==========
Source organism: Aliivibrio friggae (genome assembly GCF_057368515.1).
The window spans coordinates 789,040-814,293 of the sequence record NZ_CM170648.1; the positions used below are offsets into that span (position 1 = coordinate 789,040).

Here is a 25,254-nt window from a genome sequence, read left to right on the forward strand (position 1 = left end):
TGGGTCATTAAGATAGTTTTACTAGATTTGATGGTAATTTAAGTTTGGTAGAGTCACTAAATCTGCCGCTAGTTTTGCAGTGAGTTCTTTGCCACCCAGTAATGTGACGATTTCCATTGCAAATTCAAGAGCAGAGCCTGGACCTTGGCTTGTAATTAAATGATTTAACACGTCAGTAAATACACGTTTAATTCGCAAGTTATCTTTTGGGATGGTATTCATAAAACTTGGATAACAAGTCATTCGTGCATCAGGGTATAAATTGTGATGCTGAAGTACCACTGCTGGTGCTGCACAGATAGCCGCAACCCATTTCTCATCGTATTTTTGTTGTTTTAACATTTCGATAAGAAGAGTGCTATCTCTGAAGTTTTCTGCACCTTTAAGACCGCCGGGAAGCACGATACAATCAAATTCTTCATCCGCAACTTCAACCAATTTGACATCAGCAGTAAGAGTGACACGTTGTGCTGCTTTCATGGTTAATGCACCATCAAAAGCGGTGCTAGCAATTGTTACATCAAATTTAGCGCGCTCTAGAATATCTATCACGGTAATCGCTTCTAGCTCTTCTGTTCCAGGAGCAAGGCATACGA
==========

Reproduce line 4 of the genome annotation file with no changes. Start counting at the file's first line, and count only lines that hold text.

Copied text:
TGGGTCATTAAGATAGTTTTACTAGATTTGATGGTAATTTAAGTTTGGTAGAGTCACTAAATCTGCCGCTAGTTTTGCAGTGAGTTCTTTGCCACCCAGTAATGTGACGATTTCCATTGCAAATTCAAGAGCAGAGCCTGGACCTTGGCTTGTAATTAAATGATTTAACACGTCAGTAAATACACGTTTAATTCGCAAGTTATCTTTTGGGATGGTATTCATAAAACTTGGATAACAAGTCATTCGTGCATCAGGGTATAAATTGTGATGCTGAAGTACCACTGCTGGTGCTGCACAGATAGCCGCAACCCATTTCTCATCGTATTTTTGTTGTTTTAACATTTCGATAAGAAGAGTGCTATCTCTGAAGTTTTCTGCACCTTTAAGACCGCCGGGAAGCACGATACAATCAAATTCTTCATCCGCAACTTCAACCAATTTGACATCAGCAGTAAGAGTGACACGTTGTGCTGCTTTCATGGTTAATGCACCATCAAAAGCGGTGCTAGCAATTGTTACATCAAATTTAGCGCGCTCTAGAATATCTATCACGGTAATCGCTTCTAGCTCTTCTGTTCCAGGAGCAAGGCATACGA